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For simplicity, let's assume we want to solve a regression problem, where we have one independent variable and one dependent variable, which we want to predict. Let's also assume that there is a nonlinear relationship between the independent and dependent variables.

No matter the way we do it, we just need to build a proper curved line based on existing observations, such that the prediction is the best.

I know we can solve this problem with neural networks, but I also know other ways to create such curves. For example:

  1. splines

  2. kriging

  3. lowess

  4. Something I think would also work (do not know if exists): fitting curve using a series of Fourier sine waves, and so on

My questions are:

  1. Is it true that neural networks are just one of the ways to fit a non-linear curve to the data?

  2. What are the advantages and disadvantages of choosing a neural network over other approaches? (maybe it becomes better when I have many independent variables, and another little guess: maybe the neural network is better in omitting the effect of linear dependent input variables?)

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  1. In some sense, you're right that a neural net is just another tool to fit data. However, it's quite the tool! There's this universal approximation theorem saying that, under decent conditions, a neural network can get as close as you want to a wide class of functions. This means that you can get the network to give you complicated shapes with squiggles all over if that's the right trend.

  2. The universal approximation theorem is a big upside. You don't have to specify that you want to model with sine curves or a particular type of spline. You just let the computer figure that out for you. The result is the ability to model complex patterns and make accurate predictions. The drawback is that the modeling can pick up on coincidences in the data that look like a trend but are not. This causes overfitting. When your goal is to make accurate predictions, a model that has overfit does nothing for you. A second drawback is that neural networks are hard to interpret. A third drawback is that they can take a long time to train, while a linear regression is just a matrix inversion and a couple of matrix products (the $\hat{\beta}=(X^TX)^{-1}X^Ty$).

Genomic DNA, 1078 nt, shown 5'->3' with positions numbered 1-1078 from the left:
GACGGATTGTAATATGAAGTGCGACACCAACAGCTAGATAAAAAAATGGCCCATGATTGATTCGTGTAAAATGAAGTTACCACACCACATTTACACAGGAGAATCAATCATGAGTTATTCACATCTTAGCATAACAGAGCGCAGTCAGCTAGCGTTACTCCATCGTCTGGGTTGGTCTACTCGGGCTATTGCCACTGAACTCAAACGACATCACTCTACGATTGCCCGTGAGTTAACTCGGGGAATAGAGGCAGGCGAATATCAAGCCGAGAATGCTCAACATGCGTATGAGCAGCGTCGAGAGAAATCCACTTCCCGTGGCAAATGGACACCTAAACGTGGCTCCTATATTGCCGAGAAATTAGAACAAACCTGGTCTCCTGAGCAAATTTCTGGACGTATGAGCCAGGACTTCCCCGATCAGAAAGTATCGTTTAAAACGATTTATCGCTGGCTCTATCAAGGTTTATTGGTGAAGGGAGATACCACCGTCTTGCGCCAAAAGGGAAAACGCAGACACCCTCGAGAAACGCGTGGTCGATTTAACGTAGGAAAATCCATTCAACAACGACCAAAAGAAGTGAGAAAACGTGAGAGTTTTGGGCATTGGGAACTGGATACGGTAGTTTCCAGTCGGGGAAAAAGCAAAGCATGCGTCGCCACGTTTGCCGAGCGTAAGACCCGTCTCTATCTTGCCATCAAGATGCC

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  1. It is indeed true that neural networks are just another ways of curve fitting. In fact, as I learned regression after I learned neural networks, I shout out "neural networks are just more sophisticated curve fitting!". However, as Dave said, it can approximate any function in practice. See Google's neural net playground for an interesting animation. You can see how the curve is fitted to the data you have there.

  2. The main advantage of neural networks, and one of the primary reasons why they are favored in industry, is that they can predict highly abstract-structured and nonlinear data. The mathematics of this is explained clearly by Dave. I do not think they are any better than other models though, as they do have the same cons of other distance-based models:

  • They are prone to converging to local minima if your training data implies a non-convex function.
  • The data should be carefully labeled. You might even need to mislabel some data points to reduce overfitting.
  • The time you train a neural networks can be awfully long. Most real-life applications require advanced computers. Although this is a practical problem, it is important as it reduces the effect of theoretical advances.
  • Feature selection and feature engineering are still two of the most important processes as with any ML problem. More features does not mean better performance in neural networks. The model still is subject to multicollinearity, for example.
  • The selection of hyperparameters depend on the nature of the data you have. Therefore, there aren't "one fits all" solutions. This is not a mathematical disadvantage but a practical one.
  • Neural nets are scale variant. This takes us back to the fourth point.

However, the fact that it can approximate almost every function compensates for all these disadvantages.

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neural networks can solve all taylor series polynomials meaning a NN is an generalized linear model. Most function f(y) can be solved with neural networks. However, many matrix operations can not be generalized for a neural network to solve like determinants. Operations like rotation, scale, and transform also can not be generalized.

you can solve all ordinary least square formulas and general linear model formulas using a neural network. There most n order polynomial curve fitting can be solved by a neural network: spline, b-splines, nurbs can be solved by a neural network.

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